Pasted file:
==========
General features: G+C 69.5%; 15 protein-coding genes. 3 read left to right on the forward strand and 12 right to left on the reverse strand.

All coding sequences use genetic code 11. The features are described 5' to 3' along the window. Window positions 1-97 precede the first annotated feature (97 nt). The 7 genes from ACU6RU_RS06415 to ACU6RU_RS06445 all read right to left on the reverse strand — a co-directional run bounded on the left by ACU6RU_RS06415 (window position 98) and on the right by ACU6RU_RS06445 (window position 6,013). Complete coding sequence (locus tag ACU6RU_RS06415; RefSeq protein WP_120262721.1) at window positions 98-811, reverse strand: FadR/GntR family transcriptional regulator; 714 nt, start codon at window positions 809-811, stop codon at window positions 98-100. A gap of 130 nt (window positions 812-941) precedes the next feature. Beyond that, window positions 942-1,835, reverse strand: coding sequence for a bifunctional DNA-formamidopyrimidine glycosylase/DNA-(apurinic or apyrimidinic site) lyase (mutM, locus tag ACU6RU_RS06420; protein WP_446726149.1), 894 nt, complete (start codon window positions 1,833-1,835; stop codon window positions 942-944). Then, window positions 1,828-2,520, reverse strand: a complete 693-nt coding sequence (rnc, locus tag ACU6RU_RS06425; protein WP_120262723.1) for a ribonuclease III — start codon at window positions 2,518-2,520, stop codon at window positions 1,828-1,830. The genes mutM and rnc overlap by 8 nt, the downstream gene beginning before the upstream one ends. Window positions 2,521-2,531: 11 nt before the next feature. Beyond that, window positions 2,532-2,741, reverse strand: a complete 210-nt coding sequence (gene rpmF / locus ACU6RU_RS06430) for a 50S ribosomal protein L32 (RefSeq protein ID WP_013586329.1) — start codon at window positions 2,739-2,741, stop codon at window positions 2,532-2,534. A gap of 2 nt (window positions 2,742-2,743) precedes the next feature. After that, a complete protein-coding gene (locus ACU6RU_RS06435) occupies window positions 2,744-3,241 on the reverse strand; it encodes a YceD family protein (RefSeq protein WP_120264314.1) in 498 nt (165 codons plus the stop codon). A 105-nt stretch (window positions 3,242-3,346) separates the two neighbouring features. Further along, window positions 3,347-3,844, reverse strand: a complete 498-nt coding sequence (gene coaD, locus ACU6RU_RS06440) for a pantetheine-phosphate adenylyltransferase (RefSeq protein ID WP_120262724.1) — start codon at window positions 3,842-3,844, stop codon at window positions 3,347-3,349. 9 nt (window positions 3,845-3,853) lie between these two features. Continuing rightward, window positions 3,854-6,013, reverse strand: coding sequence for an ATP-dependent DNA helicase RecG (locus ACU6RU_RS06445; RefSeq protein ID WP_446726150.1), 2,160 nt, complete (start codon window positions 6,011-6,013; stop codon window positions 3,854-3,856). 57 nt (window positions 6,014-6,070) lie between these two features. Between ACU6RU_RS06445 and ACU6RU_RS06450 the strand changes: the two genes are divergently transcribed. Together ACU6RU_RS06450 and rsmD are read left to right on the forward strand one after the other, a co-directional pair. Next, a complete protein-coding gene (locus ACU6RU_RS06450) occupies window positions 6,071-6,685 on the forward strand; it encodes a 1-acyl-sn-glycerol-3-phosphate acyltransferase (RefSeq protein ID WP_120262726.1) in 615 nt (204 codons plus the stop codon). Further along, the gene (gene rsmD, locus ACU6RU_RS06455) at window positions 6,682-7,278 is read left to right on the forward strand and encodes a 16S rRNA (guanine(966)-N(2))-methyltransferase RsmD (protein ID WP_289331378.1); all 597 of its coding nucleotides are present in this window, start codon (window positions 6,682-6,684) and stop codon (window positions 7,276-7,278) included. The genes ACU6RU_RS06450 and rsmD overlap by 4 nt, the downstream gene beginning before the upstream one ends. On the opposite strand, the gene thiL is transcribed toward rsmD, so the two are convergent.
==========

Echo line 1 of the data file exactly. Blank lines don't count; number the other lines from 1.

General features: G+C 69.5%; 15 protein-coding genes. 3 read left to right on the forward strand and 12 right to left on the reverse strand.